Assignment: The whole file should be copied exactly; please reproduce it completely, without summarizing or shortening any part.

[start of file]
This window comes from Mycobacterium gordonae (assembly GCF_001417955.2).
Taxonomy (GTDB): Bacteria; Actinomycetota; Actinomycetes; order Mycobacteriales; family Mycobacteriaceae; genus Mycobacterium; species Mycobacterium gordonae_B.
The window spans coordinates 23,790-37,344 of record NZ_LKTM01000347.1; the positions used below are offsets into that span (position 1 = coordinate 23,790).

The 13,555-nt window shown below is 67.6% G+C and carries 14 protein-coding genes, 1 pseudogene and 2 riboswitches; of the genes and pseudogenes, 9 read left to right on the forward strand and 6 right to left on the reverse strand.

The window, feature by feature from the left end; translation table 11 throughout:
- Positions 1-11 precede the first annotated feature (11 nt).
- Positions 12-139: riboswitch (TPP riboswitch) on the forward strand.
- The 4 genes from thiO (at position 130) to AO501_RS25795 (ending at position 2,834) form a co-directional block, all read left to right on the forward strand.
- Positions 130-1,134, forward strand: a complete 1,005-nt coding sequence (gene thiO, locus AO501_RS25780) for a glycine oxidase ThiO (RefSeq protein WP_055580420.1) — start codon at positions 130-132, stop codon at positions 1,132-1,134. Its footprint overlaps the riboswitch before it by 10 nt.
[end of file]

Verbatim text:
This window comes from Mycobacterium gordonae (assembly GCF_001417955.2).
Taxonomy (GTDB): Bacteria; Actinomycetota; Actinomycetes; order Mycobacteriales; family Mycobacteriaceae; genus Mycobacterium; species Mycobacterium gordonae_B.
The window spans coordinates 23,790-37,344 of record NZ_LKTM01000347.1; the positions used below are offsets into that span (position 1 = coordinate 23,790).

The 13,555-nt window shown below is 67.6% G+C and carries 14 protein-coding genes, 1 pseudogene and 2 riboswitches; of the genes and pseudogenes, 9 read left to right on the forward strand and 6 right to left on the reverse strand.

The window, feature by feature from the left end; translation table 11 throughout:
- Positions 1-11 precede the first annotated feature (11 nt).
- Positions 12-139: riboswitch (TPP riboswitch) on the forward strand.
- The 4 genes from thiO (at position 130) to AO501_RS25795 (ending at position 2,834) form a co-directional block, all read left to right on the forward strand.
- Positions 130-1,134, forward strand: a complete 1,005-nt coding sequence (gene thiO, locus AO501_RS25780) for a glycine oxidase ThiO (RefSeq protein WP_055580420.1) — start codon at positions 130-132, stop codon at positions 1,132-1,134. Its footprint overlaps the riboswitch before it by 10 nt.